Daniel Davis talks about the need to fully withdraw U.S. troops from Iraq. He traces the history of terrible decision-making there since 2003, which has encumbered America in an unwinnable war for almost two decades. Worse, we can’t leave. Thanks to political pressure that threatens to blame any president for the temporary chaos that would result f…
 
Scott interviews Dave DeCamp about President Biden’s Russia policy. In an interview with George Stephanopoulos, Biden notably called Putin a “killer;” his administration has also increased sanctions against Russia and instituted some export restrictions in response to its treatment of opposition leader Alexei Navalny. In response to these incidents…
 
Scott Paul discusses the ongoing humanitarian crisis in Yemen, especially in the formerly small town of Marib, where hundreds of thousands of displaced Yemenis who have fled there are now at risk of being caught up in another bloody battleground. Paul stresses that the greatest threats to civilian life during the war in Yemen have always been econo…
 
Daryl Kimball talks about the need to limit the creation and proliferation of nuclear weapons in the world. Today, says Kimball, the U.S. is heading in the wrong direction: a $200 billion plan is in the works to update and expand America’s nuclear arsenal, even though, according to Kimball and all reasonable observers, we already have way more nuke…
 
Scott talks to Brian McGlinchey about the realities of America’s economic sanctions, which many believe are a more humane alternative to outright war. But this couldn’t be further from the truth. McGlinchey reminds us that in essence, sanctions mean denying basic goods to a country’s civilians in the hope that their government will give in to our d…
 
Gareth Porter talks about the U.S. military’s efforts to sabotage any attempt at leaving Afghanistan. The deal negotiated by the Trump administration made both the conditions and deadlines for withdrawal clear—but almost immediately, the military began claiming that the Taliban was somehow in violation of the agreement, and that America had to stay…
 
Scott talks to documentary producer Martin Smith about the subject of his newest project, Hay’at Tahrir al-Sham leader Abu Mohammad al-Jolani. Smith considers Jolani and his fighters to be something of a separate group from al Qaeda and ISIS who should be treated as such—but Scott challenges him with the fact that Jolani, a sworn follower of Ayman …
 
Scott talks to Danny Sjursen about the leaked Biden administration plan to withdraw all U.S. troops from Afghanistan. The document evidently represents the Biden administration’s new take on the deal reached with the Taliban during the Trump administration, which laid out a May 1st deadline for withdrawal. But Sjursen stresses that this plan isn’t …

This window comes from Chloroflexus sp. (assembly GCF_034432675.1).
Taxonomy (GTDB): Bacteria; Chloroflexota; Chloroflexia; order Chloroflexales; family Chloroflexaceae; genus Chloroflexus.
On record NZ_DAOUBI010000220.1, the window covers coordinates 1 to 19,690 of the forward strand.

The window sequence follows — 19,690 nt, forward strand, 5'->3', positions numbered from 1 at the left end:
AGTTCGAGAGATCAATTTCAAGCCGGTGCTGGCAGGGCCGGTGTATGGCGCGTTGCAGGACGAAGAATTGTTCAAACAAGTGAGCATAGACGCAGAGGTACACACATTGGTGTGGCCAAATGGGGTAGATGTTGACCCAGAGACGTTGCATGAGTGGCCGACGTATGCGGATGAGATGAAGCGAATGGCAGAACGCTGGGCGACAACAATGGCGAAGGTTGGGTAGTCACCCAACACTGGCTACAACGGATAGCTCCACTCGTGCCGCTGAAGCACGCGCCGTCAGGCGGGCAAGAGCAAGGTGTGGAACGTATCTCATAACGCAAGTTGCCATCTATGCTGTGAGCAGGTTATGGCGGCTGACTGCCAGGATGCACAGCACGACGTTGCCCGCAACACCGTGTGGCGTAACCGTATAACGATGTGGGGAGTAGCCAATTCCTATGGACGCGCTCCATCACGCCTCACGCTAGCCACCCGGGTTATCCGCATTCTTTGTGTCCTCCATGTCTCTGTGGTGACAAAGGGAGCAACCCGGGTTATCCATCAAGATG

Dan McKnight discusses the progress of the “Defend the Guard” movement, a set of bills that would mandate that a state’s national guard troops not be deployed overseas without an official declaration of war from congress. The legislation has sponsors in 31 states so far, and that number is growing. None of this, McKnight stresses, is a radical rein…
 
Peter Van Buren is back for a conversation about President Biden’s foreign policy, especially regarding Iran. Van Buren explains the way that the JCPOA, signed under the Obama administration, lengthened the amount of time that it would take Iran to develop a nuclear weapon, thus removing an excuse long used by Iran’s enemies as a threat of war. Tru…
 
Scott talks to Hans Kristensen about nuclear proliferation. Ever since the U.S. government backed the coup in Ukraine in 2014, he says, we’ve been flying bombers near Russia and the Baltic states in what are ostensibly “training exercises,” but which in reality are meant to intimidate America’s enemies. Kristensen explains that even though these bo…
 
Max Blumenthal begins by discussing the immense power imbalance between Israel and Palestine, which has led to enormously one-sided violence by the Israelis. The Palestinians, to be sure, have fought back, but Blumenthal says there’s a crucial difference between people defending their own territory, even when it sometimes results in civilian casual…
 
Scott talks to Ryan McMaken about nuclear proliferation. McMaken describes two lessons that other countries have learned from the U.S. about nukes: (1) America will use the threat of an emerging nuclear program as an excuse for invasion, as it did in Iraq and threatens to do in Iran, and (2) America has so far been unwilling to make serious threats…